Scene in Mountlake Terrace: The latest on apartment complex planned next to light rail station

A rendering of Candela, courtesy Exxel Pacific.
Construction work at the site last week. (Photo by David Carlos)

Here’s an updated rendering of the Candela apartment complex being planned at 5901 236th St. S.W., adjacent to the new Mountlake Terrace light rail station.

The complex will have two eight-story buildings with 425 units, 5,000 square feet of commercial space and a courtyard. There will be underground parking.
The city has approved the plans, which are now in civil/engineering permit review.
As we reported earlier, the owner is Mill Stream Properties LLC. Mill Stream in 2019 had purchased all eight properties in the 59th Place West cul de sac off 236th Street Southwest and leased them back to Sound Transit as a temporary parking lot during light rail construction.The project is located in the city’s TC-1 zone, one of three zones the Mountlake Terrace City Council approved as part of an updated Town Center plan in 2019. It allows up to 12-story buildings in areas closest to the light rail station.

  1. My question is who do they think will be living in these projects? My guess is theyll turn into homeless shelters because no one in their right mind would pay thousands of dollars a month to live in a —-hole with 425 other —-heads as their neighbor. I suggest everyone flat out reject living arangements like this. This is what they call rock bottom.

    1. …our money spent on concrete and then torn down. All along that street our money was used to provide high-end fencing for mostly derelict homes of which are all absentee owners.

      All the Best
      Dean Jackson
      Mountlake Terrace

        1. When light rail opens in MLT, those apartments will fill with people who work in Seattle but can,’t afford to live in Seattle. I’m not crazy with these changes, but with more people moving to this area there has to be more homes even if they are apartments that you disapprove of.

  2. Of course, all this building construction will ruin MLT, essentially changing the character of the city from a suburban oasis into an overcrowded hellhole.
    It’s time to seriously consider relocating while property values are not undermined.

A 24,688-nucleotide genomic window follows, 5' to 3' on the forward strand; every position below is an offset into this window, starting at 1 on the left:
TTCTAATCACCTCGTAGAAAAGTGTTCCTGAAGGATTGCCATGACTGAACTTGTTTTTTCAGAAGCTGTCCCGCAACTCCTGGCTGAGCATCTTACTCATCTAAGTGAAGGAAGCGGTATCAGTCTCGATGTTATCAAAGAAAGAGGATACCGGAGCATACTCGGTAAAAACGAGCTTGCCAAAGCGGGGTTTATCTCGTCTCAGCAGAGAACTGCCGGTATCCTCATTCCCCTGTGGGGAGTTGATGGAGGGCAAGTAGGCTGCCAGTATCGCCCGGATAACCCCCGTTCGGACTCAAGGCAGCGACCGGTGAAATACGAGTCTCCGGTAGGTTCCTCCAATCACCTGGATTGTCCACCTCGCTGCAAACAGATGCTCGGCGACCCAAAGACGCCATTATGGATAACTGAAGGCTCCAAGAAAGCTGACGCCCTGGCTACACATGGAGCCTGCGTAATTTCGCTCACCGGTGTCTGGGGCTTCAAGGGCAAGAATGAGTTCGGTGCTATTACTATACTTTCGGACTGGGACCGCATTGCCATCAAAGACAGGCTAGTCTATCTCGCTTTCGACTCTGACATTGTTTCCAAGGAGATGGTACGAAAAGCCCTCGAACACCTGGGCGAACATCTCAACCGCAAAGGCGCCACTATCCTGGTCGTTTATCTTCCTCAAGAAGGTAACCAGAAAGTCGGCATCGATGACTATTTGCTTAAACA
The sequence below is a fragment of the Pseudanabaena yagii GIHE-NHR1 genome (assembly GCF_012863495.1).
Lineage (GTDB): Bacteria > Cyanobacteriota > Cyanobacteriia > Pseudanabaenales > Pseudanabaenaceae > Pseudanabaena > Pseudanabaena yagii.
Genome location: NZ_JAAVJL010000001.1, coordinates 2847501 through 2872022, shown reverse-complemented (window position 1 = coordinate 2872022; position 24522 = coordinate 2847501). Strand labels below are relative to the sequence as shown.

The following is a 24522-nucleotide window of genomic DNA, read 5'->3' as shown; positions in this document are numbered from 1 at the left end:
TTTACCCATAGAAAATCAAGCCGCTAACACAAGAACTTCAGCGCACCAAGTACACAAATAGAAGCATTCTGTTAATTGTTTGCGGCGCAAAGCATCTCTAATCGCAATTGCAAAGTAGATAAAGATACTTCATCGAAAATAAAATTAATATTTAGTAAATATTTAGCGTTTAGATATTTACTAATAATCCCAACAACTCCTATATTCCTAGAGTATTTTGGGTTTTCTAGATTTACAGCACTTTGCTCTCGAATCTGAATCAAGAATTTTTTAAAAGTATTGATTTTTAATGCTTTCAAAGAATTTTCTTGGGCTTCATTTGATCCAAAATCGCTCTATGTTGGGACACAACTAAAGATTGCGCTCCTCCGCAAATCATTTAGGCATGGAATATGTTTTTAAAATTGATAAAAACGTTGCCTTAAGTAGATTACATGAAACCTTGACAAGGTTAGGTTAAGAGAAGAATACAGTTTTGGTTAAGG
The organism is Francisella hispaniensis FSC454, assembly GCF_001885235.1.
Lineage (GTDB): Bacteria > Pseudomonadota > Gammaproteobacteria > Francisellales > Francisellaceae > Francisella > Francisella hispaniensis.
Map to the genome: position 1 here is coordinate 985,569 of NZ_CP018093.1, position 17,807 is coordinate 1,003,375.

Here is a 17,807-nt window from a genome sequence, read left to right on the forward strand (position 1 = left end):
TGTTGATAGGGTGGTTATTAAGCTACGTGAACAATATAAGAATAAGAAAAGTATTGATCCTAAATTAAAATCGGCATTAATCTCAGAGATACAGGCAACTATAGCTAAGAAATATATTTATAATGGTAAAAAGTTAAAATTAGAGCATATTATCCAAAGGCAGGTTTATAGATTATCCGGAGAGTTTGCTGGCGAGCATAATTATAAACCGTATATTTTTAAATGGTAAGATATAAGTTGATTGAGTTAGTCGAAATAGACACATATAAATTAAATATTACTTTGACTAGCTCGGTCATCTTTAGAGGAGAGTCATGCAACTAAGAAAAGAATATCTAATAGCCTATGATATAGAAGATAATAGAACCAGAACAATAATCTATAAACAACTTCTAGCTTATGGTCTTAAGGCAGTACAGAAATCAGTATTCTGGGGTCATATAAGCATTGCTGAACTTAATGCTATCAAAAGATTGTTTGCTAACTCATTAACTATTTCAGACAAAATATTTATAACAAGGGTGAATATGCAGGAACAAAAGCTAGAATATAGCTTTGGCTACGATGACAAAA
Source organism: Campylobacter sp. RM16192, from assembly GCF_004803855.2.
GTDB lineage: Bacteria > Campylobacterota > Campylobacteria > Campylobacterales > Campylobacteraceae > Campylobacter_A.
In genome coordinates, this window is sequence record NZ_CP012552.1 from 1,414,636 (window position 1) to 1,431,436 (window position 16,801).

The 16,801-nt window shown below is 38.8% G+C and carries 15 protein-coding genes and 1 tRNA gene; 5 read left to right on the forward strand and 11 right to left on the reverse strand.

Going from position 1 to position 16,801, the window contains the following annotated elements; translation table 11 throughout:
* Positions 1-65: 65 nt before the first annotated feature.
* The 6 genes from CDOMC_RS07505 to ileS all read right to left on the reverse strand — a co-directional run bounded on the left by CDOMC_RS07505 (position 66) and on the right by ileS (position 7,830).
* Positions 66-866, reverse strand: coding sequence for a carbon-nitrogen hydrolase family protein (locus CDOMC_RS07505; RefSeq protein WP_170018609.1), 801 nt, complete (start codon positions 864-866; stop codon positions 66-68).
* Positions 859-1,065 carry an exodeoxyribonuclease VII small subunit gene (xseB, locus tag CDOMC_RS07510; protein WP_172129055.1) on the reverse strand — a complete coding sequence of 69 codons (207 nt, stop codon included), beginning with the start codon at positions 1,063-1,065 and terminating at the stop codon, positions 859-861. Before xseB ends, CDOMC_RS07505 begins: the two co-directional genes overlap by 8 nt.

1. How many underground parking spaces will be provided for the 425 units plus expected commercial traffic? The current code does not require enough spaces per unit since it’s based on the outmoded concept of 1 family per unit and 1 car per bedroom. In reality, due to high rent costs, there is very likely going to be unit sharing, with each resident owning a car, so 2 cars per bedroom. Leases may prohibit that, but people will do it anyway. Overflow cars will park in the transit lot which will mean even fewer commuter spaces in a facility that reaches capacity every day already. Then there will be street parking leading to increased car thefts and prowls. Not everybody moving in will ride bikes, walk, or take mass transit exclusively – this is an aspirational goal only and unlikely to happen, ever. So is MLT PD gearing up for this on top of the increase in calls overall in MLT (based on police blotter entries)? And what about increased demands on the water utility based on the increased population? How long before the expensive water upgrades are insufficient? The civic plans always have left reality out of the equation, and this project appears to have been outdated and insufficient before development even began.

      1. Absolutely correct comments. Most adults and young adult residents will need their own vehicle and it’s ignorant to ignore this for the foreseeable future. The excessive and unrealistic cost of parking in residential buildings and lack of building parking spaces results in street parking as it does now. Most MLT residents go outside the city for services, shopping and eating because there is little available parking and few suitable businesses in MLT

      2. My opinion is this is just another way to force us to give up our cars.